The Petrified National Forest: More than 225 Millions Years in the Making
The Petrified National Forest, located nearby Holbrook in the Northeastern portion of Arizona, is named as so for its’ large quantities of petrified wood. In 1906, the forest became a national monument. During the Triassic Period (which came just before Jurassic and is therefore known as “Dawn of the Dinosaurs”), the land which now stands as a desert, was flowing with rivers, streams, and humongous trees. The temperature was more tropical in nature. It is impossible to imagine that dinosaurs once roamed in an area much different than that which stands today. Paleontologists continue to study the Petrified Forest. They have identified many fossils of smaller dinosaurs no more than human size.
What is petrified wood?
Petrified wood forms when trees are buried under sediment, thus causing mineral enriched waters to replace the original plant material. The result is a fossil. Over 225 million years ago, a volcano knocked down the trees. The trees sunk and the volcanic ash produced silica in the water which replaced the wood with quartz.
As you spend your day at the park exploring the wood, you will notice a variety of different colors. These brilliant colors arise from varying levels of manganese, iron, and carbon in the wood. The process of petrification turns the tree into a rock made up almost entirely of quartz, which gives it a gem-like quality. Sadly, thieves have stolen many pieces of wood, especially in Crystal Forest. The park has very strict rules prohibiting any collecting of the petrified wood. In fact, if you see anyone collecting, you can anonymously report them.
Things to do
During your visit, the top thing you will want to do is take the scenic 28 mile drive around the park. Aside from seeing petrified wood, you will also get to explore ancient petroglyphs, take in the stunning beauty of The Painted Desert, see the historic location where Route 66 once passed through the park, and walk a few short trails which will give you a closer look at the beautiful petrified wood.
7 maintained trails are all located along the scenic drive. I recommend completing at least a few to get more of an upclose look at the petrified wood, along with excellent views of the surrounding desert landscapes. Below are the various trails you will come across on your visit.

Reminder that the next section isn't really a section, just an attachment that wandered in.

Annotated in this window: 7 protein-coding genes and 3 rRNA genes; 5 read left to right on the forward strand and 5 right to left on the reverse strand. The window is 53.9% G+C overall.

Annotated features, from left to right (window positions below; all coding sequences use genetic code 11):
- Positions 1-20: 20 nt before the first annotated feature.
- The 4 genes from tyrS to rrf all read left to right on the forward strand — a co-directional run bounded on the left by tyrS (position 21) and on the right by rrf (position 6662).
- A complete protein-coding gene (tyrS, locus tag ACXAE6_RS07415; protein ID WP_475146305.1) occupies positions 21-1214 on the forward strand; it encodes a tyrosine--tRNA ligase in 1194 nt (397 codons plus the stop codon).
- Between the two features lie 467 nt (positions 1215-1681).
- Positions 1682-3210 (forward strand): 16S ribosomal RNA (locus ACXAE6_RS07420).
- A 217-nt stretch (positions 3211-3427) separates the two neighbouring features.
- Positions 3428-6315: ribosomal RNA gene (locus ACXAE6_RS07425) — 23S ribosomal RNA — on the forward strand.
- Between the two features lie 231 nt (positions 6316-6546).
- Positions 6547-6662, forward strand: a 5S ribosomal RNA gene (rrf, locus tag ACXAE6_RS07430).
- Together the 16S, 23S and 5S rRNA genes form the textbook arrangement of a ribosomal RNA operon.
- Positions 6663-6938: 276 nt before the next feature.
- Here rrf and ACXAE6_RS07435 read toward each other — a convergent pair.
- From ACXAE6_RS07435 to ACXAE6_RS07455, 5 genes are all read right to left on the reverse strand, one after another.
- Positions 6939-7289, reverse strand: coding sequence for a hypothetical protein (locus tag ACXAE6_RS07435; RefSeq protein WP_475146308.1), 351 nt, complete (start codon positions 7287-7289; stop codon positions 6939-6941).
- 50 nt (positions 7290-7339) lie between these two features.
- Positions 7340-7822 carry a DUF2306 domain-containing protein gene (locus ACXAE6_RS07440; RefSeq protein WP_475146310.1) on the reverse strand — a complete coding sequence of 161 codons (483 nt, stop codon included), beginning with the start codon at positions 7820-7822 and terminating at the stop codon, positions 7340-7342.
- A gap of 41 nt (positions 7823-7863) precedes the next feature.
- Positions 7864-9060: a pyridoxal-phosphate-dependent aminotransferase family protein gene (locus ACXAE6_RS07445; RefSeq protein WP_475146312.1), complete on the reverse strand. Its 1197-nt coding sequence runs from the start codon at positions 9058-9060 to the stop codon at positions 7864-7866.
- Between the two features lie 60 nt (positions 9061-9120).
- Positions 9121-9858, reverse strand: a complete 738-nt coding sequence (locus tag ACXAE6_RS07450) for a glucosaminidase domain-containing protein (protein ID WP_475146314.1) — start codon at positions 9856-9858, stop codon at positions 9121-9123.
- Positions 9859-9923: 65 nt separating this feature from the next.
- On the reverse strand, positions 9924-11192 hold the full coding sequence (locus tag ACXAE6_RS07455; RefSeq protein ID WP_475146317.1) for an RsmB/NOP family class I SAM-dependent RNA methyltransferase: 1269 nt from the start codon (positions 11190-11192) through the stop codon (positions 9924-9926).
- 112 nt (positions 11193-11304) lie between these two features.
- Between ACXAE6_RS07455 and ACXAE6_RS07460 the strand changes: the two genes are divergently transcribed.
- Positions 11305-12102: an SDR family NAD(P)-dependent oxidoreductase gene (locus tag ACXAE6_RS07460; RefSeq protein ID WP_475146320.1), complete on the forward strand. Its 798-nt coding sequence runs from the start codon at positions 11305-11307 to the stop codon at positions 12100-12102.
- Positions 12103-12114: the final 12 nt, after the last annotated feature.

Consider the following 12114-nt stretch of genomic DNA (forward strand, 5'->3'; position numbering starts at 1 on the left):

Agate House (2 miles) – Located near the Rainbow Forest Museum, this trail takes you to an ancient pueblo (made out of petrified wood) that was occupied about 700 years ago.
Long Logs (1.6 miles) – Also located near the Rainbow Forest Museum, the Long Longs trail is home to one of the largest collections of petrified wood in the forest. Combine Long Logs and Agate House together to form one 2.6 mile trail. This is a great opportunity to see a variety of petrified wood if you have the extra time.
Giant Logs (0.4 miles) – Located just behind the museum, the Giant Logs trail is a great option as it is short, easy enough for all fitness levels, and takes you past some of the biggest and most colorful logs in the forest, including “Old Faithful” which is 10 feet wide!
Crystal Forest (0.75 miles) – This short trail’s name comes from the amazing crystals found naturally in the petrified wood. Hiking this trail is the best option for getting a closeup look at the petrified woo. Also, Crystal offers the best views out of all the maintained trails.
Blue Mesa (1 mile) – Nice views of the badland hills and petrified wood can be enjoyed along this easy 1 mile long path. It’s also interesting to note that paleontologists have discovered many plant and animal fossils here.
Puerco Pueblo (0.3 miles) – This short loop trail takes you to the remains of a 600 year old pueblo. There are 2 overlooks which offer a decent view of various ancient petroglyphs.
Look closely at the many petroglyphs carved in the rocks below
A summer solstice marker used to mark the passage of the seasons
Painted Desert Rim Trail (1 mile) – This unpaved path offers one-of-a-kind views of the beautiful Painted Desert. Bring your camera for this one!
As an alternative, if you are feeling adventurous, are in great shape, and want to explore the scenery in a more remote setting, you can enjoy one of the park’s backcountry trails. Most of these are a bit lengthy, so be sure to set out early enough in the day and bring lots of water. Check out the Petrified National Forest website’s listing of the different off the beaten path trails to choose amongst.
Points of Interest along the Scenic Drive
Rainbow Forest Museum – This is a great place to start your journey as you can explore exhibits on prehistoric creatures and petrified wood. Also be sure to watch the introductory film about the park. From here you can check out the Giant Logs Trail and the Agate House trail.
Jasper Forest – Home to a large collection of petrified wood: one of the most massive collections within the park. Here you can take in amazing views via the overlook, or get a more hands on experience by completing the 2.5 mile backcountry Jasper Forest hike for a better view.
Agate Bridge – This 110 foot log was formed naturally by the natural forces of water. It will eventually be destroyed by this same force.
Crystal Forest – Here you will find some of the most colorful pieces of petrified wood in the park, a result of the silica and minerals that infiltrated the wood. Unfortunately, many pieces have been stolen over the years. Regardless, there still remains a very large concentration to enjoy. As you stroll around the path, you will see a rainbow of different colors, varying based on the different combination of minerals. Some pieces appear to have been cut with a saw, however, this is actually a natural process.